Hence, it appears that the ISA came to its conclusion on lack of unity of invention by considering only part of the independent claims and, more specifically, disregarding exactly the common feature of independent claims 1, 6, 17 and 21 forming the basis for the technical relationship between these claims, as set out above. This is inconsistent with regard to the consequences of a clarity objection and confuses the requirements of clarity and unity of invention. In fact, the parameters A and B are defined in the independent claims which, therefore, should also have been qualified as unsearchable if the use of these parameters was considered to lead to a serious lack of clarity, rather than disregarding part of the claim. This follows from Article 17(2)(b) PCT stipulating that certain claims, rather than parts of certain claims, may be excluded from the search. Further, a common feature of a group of claims may provide the technical relationship between the claims necessary to meet the requirement of unity of invention, irrespective of whether this feature is clear or not. In other words, an unclear feature may render a meaningful search impossible but, nevertheless, form a basis for a common inventive concept of a group of inventions.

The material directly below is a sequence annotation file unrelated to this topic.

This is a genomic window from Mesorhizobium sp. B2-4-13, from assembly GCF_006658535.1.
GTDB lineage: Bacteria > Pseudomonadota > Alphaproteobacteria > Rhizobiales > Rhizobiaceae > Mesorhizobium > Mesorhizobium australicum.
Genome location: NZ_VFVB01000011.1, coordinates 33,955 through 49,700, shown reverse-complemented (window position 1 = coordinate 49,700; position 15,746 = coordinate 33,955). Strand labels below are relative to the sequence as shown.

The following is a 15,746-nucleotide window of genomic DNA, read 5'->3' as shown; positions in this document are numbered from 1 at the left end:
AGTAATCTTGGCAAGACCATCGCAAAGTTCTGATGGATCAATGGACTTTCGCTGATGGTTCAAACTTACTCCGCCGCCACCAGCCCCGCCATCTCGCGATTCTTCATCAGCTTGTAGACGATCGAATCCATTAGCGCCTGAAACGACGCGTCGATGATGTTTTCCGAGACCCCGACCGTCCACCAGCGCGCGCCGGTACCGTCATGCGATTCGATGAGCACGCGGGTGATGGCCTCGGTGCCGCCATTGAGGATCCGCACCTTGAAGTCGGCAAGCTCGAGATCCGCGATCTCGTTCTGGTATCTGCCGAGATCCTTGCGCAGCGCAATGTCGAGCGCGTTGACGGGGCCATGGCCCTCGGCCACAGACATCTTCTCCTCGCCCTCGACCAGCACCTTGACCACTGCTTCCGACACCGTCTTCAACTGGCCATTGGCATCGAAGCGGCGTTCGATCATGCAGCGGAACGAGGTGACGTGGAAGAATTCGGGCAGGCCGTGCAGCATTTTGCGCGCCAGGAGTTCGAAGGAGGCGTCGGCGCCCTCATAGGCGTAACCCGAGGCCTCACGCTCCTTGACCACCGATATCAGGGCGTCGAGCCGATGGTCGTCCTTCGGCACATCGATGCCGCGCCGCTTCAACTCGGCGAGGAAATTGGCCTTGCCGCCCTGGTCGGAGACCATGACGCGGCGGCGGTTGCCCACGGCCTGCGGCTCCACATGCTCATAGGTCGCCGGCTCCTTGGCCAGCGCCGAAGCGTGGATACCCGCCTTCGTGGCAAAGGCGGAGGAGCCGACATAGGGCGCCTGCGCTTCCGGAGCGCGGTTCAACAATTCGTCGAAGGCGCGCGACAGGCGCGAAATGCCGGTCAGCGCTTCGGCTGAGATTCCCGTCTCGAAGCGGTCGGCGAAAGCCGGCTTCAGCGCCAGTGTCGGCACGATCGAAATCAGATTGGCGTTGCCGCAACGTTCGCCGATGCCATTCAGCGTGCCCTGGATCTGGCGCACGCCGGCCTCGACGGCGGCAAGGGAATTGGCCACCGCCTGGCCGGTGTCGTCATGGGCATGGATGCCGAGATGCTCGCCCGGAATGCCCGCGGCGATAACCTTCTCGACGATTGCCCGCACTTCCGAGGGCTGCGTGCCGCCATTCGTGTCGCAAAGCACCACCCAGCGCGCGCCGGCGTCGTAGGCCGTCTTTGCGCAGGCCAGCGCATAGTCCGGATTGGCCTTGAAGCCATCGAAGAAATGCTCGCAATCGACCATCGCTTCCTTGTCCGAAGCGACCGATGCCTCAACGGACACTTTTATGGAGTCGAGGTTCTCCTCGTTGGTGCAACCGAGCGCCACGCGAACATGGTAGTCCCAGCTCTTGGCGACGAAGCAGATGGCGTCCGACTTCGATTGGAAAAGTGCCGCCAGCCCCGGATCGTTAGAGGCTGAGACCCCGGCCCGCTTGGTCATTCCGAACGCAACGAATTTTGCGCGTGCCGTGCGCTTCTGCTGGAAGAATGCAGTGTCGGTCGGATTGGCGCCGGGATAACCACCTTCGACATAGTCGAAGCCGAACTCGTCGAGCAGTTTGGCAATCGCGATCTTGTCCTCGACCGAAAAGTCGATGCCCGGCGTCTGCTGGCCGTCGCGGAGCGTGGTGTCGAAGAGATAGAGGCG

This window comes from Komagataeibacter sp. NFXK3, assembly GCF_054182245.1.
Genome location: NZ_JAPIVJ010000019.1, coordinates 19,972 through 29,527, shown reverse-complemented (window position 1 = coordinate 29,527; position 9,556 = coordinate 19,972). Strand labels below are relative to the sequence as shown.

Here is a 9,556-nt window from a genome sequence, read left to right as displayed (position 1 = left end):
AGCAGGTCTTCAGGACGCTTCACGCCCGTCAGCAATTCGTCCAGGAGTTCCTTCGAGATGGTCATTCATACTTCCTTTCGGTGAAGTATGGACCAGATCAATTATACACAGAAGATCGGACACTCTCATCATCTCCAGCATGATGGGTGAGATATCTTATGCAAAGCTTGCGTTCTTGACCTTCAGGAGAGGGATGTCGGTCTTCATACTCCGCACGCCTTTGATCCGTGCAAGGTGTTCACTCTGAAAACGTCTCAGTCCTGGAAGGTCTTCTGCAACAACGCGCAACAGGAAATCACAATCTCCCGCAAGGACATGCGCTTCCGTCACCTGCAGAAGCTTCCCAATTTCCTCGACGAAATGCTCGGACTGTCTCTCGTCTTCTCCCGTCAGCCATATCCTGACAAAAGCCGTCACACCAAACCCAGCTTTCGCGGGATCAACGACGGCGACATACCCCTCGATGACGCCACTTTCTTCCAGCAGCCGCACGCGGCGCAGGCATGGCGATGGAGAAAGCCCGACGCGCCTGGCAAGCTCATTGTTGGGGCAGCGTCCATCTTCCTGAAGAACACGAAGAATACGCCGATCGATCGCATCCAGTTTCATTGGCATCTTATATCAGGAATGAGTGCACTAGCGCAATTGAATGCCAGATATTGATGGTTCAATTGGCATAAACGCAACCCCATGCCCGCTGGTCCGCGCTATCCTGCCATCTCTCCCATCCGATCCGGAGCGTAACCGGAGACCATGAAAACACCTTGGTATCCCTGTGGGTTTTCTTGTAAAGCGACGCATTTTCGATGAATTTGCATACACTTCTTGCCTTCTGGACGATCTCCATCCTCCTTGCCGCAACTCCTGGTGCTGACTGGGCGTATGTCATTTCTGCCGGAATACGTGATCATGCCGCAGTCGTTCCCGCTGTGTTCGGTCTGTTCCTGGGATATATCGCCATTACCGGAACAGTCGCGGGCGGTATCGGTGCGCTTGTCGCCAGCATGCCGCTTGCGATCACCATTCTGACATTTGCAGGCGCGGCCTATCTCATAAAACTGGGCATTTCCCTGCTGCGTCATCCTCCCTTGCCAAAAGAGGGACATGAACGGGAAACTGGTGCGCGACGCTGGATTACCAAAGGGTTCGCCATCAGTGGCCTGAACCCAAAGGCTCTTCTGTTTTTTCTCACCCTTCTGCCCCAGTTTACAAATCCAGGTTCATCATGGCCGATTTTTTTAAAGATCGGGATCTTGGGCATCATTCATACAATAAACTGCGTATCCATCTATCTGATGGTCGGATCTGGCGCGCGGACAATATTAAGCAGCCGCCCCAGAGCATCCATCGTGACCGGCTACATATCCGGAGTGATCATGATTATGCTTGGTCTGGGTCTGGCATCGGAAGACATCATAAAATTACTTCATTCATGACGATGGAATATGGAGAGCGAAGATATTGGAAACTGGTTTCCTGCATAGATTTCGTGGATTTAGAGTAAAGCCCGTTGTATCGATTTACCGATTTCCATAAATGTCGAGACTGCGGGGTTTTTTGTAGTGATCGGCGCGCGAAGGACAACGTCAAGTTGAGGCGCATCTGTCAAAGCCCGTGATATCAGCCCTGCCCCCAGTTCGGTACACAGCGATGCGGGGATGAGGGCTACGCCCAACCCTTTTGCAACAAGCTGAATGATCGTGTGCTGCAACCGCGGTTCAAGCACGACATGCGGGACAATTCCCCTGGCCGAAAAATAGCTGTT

Thus, if the ISA came to the conclusion that part of the independent claims, for example the use of the parameters A and B in the present independent claims 1, 6, 17 and 21, was so unclear as to render a meaningful search impossible, it should have notified the Applicant, according to Article 17(2)(a) and (b) PCT, that no International Search Report will be established for all the claims including this unclear feature, rather than disregarding solely this feature in the claims and restricting the search and the considerations on unity to the remaining subject-matter of the claims. It would not, therefore, have been necessary to pick out two different inventions from the dependent claims, in this case from claims 6 and 30, without giving reasons for this selection.